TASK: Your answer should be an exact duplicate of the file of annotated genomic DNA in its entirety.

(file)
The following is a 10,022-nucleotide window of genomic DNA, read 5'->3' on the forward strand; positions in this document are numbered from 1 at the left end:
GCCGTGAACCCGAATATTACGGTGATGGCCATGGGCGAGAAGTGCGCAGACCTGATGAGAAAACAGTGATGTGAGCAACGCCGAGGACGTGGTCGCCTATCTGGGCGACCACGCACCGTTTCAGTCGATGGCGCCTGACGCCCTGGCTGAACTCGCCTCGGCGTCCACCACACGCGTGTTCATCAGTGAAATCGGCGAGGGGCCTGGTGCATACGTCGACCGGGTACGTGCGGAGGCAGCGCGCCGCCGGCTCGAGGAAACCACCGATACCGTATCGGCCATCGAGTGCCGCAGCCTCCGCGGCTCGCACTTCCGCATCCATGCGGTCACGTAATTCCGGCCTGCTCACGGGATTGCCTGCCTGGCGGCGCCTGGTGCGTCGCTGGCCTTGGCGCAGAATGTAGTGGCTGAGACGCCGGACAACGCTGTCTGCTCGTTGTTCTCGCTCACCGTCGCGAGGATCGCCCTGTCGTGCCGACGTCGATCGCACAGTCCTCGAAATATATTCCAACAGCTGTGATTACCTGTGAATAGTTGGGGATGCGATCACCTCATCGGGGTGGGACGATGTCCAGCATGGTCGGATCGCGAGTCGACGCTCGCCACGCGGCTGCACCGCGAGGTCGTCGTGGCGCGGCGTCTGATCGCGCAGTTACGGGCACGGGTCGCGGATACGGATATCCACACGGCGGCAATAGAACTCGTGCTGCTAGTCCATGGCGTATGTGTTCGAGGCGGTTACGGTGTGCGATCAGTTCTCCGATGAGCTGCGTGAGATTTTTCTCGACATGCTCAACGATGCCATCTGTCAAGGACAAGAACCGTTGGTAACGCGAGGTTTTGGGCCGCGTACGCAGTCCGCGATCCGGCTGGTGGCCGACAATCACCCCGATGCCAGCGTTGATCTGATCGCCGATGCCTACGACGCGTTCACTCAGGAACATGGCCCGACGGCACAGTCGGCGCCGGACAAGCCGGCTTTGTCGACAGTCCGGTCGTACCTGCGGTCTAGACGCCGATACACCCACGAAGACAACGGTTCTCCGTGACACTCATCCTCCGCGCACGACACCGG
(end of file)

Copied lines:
The following is a 10,022-nucleotide window of genomic DNA, read 5'->3' on the forward strand; positions in this document are numbered from 1 at the left end:
GCCGTGAACCCGAATATTACGGTGATGGCCATGGGCGAGAAGTGCGCAGACCTGATGAGAAAACAGTGATGTGAGCAACGCCGAGGACGTGGTCGCCTATCTGGGCGACCACGCACCGTTTCAGTCGATGGCGCCTGACGCCCTGGCTGAACTCGCCTCGGCGTCCACCACACGCGTGTTCATCAGTGAAATCGGCGAGGGGCCTGGTGCATACGTCGACCGGGTACGTGCGGAGGCAGCGCGCCGCCGGCTCGAGGAAACCACCGATACCGTATCGGCCATCGAGTGCCGCAGCCTCCGCGGCTCGCACTTCCGCATCCATGCGGTCACGTAATTCCGGCCTGCTCACGGGATTGCCTGCCTGGCGGCGCCTGGTGCGTCGCTGGCCTTGGCGCAGAATGTAGTGGCTGAGACGCCGGACAACGCTGTCTGCTCGTTGTTCTCGCTCACCGTCGCGAGGATCGCCCTGTCGTGCCGACGTCGATCGCACAGTCCTCGAAATATATTCCAACAGCTGTGATTACCTGTGAATAGTTGGGGATGCGATCACCTCATCGGGGTGGGACGATGTCCAGCATGGTCGGATCGCGAGTCGACGCTCGCCACGCGGCTGCACCGCGAGGTCGTCGTGGCGCGGCGTCTGATCGCGCAGTTACGGGCACGGGTCGCGGATACGGATATCCACACGGCGGCAATAGAACTCGTGCTGCTAGTCCATGGCGTATGTGTTCGAGGCGGTTACGGTGTGCGATCAGTTCTCCGATGAGCTGCGTGAGATTTTTCTCGACATGCTCAACGATGCCATCTGTCAAGGACAAGAACCGTTGGTAACGCGAGGTTTTGGGCCGCGTACGCAGTCCGCGATCCGGCTGGTGGCCGACAATCACCCCGATGCCAGCGTTGATCTGATCGCCGATGCCTACGACGCGTTCACTCAGGAACATGGCCCGACGGCACAGTCGGCGCCGGACAAGCCGGCTTTGTCGACAGTCCGGTCGTACCTGCGGTCTAGACGCCGATACACCCACGAAGACAACGGTTCTCCGTGACACTCATCCTCCGCGCACGACACCGG